One big say-on-pay rejection at Citigroup and one small one at FirstMerit do not make a trend.
The Dodd-Frank Act, passed in 2010, requires a shareholder advisory vote on compensation packages for public company senior officers. But only 45 companies – less than 2% of the total –received negative votes on those pay packages from a majority of their investors in 2011, according to proxy adviser Institutional Shareholder Services.
The recent majority shareholder rejection of pay packages for CEO Vikram Pandit and senior officers at Citi is an anomaly, in my opinion. There is no uprising.
Most shareholders are not activists. Relatively few voice displeasure over executive pay, or any other banking industry issues such as foreclosures or the reappointment of ineffective audit firms. About the only thing they do wake up for is to complain about poor dividends. Even activist investor Bill Ackman of Pershing Square reportedly voted yes to the Citigroup package.
Citigroup's share price is about 10% lower now than at this time last year. For short-term investors, that performance is not unexpected in this economic environment. But for long-term investors like CalPERS, which voted "no" on the say on pay proposal, and proxy advisors like ISS and Glass Lewis, which recommended a "no" vote, it is Pandit’s overall record that matters most. Citigroup’s share price today is almost 90% lower than it was when Pandit took over as CEO in 2006.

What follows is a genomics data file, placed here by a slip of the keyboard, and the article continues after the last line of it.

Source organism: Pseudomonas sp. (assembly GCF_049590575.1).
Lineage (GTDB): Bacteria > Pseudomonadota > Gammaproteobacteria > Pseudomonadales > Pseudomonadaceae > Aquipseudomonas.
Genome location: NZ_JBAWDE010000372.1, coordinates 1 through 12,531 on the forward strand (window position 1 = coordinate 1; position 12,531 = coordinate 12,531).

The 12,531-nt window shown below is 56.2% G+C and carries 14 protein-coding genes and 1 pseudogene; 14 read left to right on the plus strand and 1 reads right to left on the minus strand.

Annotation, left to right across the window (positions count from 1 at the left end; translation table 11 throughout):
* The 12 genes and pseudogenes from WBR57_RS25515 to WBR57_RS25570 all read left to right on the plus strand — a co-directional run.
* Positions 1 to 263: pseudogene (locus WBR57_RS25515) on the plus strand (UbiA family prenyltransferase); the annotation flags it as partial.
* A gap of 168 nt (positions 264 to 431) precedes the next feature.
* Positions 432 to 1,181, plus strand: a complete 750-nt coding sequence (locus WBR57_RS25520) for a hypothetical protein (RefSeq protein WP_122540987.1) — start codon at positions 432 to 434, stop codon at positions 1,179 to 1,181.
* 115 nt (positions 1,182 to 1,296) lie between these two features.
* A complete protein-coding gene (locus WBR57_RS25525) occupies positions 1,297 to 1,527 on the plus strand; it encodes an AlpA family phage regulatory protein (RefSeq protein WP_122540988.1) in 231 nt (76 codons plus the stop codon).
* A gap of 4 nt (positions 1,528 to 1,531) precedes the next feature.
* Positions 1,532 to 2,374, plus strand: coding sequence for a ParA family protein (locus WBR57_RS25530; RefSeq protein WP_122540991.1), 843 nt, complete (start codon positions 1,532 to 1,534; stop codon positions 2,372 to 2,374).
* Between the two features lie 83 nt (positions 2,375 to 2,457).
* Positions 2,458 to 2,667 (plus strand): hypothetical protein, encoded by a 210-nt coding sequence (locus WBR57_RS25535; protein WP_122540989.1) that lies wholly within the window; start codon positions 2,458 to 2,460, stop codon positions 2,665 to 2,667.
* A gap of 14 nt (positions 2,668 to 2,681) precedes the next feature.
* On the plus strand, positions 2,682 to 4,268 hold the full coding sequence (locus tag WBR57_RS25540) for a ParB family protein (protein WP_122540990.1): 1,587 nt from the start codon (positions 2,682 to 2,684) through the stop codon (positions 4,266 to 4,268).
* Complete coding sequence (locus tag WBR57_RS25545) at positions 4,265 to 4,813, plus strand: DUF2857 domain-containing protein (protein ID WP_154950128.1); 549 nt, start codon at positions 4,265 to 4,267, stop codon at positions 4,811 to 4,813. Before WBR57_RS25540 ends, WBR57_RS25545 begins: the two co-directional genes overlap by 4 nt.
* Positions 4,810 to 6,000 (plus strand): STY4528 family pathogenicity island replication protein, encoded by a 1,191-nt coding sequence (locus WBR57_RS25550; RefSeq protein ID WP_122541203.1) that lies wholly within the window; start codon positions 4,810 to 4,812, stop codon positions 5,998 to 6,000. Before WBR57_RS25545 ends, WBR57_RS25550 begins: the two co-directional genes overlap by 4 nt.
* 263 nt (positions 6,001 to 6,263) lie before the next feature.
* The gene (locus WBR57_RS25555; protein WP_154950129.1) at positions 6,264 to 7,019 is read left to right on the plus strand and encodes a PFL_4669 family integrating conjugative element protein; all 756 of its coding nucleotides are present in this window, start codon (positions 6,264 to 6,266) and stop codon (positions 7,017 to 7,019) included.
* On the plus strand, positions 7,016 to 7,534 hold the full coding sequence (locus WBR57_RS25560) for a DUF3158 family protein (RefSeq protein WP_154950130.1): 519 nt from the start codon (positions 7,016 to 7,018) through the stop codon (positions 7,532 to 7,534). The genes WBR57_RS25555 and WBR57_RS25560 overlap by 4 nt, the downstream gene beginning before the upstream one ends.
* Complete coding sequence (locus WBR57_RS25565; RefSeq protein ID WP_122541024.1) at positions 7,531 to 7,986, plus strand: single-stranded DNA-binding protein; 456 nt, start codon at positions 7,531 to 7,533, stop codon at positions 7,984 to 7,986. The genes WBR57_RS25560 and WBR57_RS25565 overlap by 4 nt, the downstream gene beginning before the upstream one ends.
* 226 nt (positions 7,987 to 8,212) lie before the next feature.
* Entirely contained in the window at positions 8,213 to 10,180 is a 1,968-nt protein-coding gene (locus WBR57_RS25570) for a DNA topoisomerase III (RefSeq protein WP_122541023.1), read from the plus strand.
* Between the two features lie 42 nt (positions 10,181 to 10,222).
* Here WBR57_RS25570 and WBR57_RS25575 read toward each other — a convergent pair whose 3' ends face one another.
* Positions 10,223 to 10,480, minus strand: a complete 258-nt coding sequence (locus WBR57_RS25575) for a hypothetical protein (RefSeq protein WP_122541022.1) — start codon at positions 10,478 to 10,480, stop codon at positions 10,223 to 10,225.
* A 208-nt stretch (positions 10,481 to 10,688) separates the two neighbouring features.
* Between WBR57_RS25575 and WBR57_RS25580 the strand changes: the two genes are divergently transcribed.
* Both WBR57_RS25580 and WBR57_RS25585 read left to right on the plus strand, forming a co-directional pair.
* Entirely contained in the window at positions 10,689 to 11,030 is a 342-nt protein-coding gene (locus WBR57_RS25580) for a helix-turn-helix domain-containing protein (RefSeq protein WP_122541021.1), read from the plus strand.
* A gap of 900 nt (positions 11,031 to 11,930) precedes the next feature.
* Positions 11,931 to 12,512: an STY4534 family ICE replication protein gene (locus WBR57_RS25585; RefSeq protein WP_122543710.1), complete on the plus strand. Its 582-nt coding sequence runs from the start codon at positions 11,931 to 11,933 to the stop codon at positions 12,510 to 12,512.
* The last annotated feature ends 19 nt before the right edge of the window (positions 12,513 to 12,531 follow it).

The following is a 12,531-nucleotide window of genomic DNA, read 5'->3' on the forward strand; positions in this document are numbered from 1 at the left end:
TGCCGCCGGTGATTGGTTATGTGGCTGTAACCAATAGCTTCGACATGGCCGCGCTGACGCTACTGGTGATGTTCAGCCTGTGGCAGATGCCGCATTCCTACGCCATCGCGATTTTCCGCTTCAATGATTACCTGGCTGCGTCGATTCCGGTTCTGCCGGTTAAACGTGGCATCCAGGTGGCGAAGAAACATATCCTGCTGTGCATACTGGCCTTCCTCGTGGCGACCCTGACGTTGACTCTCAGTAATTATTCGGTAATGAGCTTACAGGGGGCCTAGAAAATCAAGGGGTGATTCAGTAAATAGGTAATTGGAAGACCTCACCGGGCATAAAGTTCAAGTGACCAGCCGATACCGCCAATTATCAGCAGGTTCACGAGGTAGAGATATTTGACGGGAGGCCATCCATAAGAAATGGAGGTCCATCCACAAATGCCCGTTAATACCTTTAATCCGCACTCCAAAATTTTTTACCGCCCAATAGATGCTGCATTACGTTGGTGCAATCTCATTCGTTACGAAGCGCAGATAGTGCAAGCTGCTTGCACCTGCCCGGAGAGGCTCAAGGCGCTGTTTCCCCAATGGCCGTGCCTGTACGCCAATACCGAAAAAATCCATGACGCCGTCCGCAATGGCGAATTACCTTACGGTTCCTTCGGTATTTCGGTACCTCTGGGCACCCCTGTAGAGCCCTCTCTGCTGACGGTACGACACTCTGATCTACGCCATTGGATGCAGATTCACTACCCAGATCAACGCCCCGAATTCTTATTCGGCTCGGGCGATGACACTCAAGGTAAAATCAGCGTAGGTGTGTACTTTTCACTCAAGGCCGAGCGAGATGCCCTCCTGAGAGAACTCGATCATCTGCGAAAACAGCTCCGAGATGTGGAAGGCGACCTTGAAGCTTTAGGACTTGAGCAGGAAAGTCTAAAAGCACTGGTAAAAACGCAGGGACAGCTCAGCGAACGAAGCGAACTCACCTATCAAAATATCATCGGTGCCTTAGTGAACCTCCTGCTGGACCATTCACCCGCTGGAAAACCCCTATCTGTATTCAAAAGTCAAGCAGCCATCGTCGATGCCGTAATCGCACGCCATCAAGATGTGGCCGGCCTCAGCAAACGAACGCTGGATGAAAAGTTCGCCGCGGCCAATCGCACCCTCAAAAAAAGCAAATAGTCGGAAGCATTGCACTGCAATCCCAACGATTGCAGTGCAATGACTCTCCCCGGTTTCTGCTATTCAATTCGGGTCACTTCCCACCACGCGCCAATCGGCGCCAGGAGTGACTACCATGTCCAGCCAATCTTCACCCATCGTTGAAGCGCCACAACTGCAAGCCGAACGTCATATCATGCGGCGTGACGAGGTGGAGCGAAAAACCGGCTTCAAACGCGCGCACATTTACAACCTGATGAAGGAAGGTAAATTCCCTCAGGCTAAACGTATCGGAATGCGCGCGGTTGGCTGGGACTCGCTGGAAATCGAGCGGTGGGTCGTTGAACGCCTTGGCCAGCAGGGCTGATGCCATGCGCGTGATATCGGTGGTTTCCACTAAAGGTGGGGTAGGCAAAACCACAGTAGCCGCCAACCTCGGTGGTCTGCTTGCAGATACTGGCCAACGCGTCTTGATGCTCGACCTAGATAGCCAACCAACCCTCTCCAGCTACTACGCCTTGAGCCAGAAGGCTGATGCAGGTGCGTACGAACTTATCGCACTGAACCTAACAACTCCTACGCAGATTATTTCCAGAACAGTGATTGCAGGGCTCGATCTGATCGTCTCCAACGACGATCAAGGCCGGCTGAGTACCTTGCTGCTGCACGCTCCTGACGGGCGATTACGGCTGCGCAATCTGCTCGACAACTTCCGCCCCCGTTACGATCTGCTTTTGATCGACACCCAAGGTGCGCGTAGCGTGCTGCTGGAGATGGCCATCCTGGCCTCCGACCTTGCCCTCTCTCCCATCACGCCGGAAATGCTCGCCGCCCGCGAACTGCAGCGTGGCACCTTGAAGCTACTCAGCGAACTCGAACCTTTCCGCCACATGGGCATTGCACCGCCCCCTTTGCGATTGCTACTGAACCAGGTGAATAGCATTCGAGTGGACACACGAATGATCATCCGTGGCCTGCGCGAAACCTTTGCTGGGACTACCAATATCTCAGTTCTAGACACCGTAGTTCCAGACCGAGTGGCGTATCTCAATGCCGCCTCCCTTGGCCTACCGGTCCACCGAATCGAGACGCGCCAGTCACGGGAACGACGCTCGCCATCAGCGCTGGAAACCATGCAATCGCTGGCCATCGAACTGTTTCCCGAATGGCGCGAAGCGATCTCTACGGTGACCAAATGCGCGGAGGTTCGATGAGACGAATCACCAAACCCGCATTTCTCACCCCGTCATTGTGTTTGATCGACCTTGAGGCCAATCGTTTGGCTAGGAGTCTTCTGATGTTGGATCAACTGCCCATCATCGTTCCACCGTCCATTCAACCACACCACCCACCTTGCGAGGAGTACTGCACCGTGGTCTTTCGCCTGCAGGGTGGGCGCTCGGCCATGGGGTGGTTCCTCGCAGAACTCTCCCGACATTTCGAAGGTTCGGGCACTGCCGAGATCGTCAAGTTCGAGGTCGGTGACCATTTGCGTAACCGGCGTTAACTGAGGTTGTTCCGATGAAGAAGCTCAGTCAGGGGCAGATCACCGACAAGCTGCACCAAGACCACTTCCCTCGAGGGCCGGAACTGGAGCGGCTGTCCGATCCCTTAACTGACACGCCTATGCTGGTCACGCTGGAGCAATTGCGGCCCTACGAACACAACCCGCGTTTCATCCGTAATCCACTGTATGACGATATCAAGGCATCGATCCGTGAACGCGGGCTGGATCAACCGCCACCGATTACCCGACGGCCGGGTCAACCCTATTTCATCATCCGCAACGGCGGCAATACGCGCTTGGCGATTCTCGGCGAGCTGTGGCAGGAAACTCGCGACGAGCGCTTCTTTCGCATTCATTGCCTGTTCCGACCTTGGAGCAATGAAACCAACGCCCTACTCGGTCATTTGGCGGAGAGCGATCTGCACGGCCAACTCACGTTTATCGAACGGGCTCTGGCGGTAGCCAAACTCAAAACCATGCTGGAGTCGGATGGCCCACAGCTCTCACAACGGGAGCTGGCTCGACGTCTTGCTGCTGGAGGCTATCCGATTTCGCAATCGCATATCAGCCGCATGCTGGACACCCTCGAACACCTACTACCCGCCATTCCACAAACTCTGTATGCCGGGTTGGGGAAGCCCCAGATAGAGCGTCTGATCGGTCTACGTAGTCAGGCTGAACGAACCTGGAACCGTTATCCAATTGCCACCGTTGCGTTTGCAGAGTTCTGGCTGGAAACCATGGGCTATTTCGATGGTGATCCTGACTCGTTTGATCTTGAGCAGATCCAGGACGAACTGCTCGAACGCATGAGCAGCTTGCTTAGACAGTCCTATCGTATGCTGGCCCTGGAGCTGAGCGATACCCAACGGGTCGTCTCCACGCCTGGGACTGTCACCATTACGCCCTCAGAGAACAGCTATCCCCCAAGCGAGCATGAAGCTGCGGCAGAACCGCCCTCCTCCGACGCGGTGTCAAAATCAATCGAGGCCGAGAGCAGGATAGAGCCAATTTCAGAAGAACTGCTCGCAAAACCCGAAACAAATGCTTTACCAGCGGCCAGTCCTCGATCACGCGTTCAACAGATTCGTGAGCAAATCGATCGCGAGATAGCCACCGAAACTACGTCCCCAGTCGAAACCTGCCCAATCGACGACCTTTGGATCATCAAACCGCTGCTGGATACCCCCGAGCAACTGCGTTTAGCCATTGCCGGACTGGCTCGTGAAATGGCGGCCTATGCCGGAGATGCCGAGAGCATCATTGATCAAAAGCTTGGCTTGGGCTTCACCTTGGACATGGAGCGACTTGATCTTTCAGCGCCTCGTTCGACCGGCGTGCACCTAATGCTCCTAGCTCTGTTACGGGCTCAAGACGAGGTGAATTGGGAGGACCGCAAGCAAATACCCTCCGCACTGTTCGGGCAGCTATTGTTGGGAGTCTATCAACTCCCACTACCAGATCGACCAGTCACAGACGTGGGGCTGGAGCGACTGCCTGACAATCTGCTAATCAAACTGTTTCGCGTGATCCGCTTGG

So why, under those less-than-stellar metrics, did the board try to restore CEO Pandit's pay from $1 for 2009 and 2010 to peer group levels? After all, Citigroup, more than any big bank, had the longest road back from near-failure, majority government ownership, and continued net losses after the 2008 crisis. Citigroup's most recent quarterly results were mixed. Income and revenue declined 2% from last year and the Treasury rejected the bank's request to return capital to shareholders. There are miles to go before Pandit can claim victory.
Based on the number of actual votes cast versus shares outstanding, the rejection is not as stinging as it may first appear. Only 33% of total shares outstanding actually voted on the pay packages. That's because only 75% if Citigroup's outstanding shares showed up to be counted and a whopping 21% of those ballots were broker non-votes. (A say on pay advisory vote, required at least every three years under Dodd-Frank, is a non-routine proxy matter, according to New York Stock Exchange rules and, as such, brokers can not vote proxies on behalf of shareholders that do not return them.)
The say on pay vote at Bank of New York Mellon, cited by an American Banker story as a "rupture" because only 58% of shareholders that voted approved the proposal, is also not as wrenching as it appears. At Bank of New York, 87% of the outstanding shareholders showed up and broker non-votes were only 8% of those. So the votes in favor of the pay strategy still equal 53% of those who showed up. At Citigroup that percentage was only 35%.
A lawsuit was filed within days, before the bank even filed the 8-K documenting the vote. But prevailing in a shareholder suit like this one is tough. The plaintiffs will have to prove that a lawsuit is their only recourse. Unless they can prove that the Citigroup compensation committee, for example, lacks independence, their chances of succeeding are slim. And there's no law or listing standard that requires the outside compensation consultants to be independent.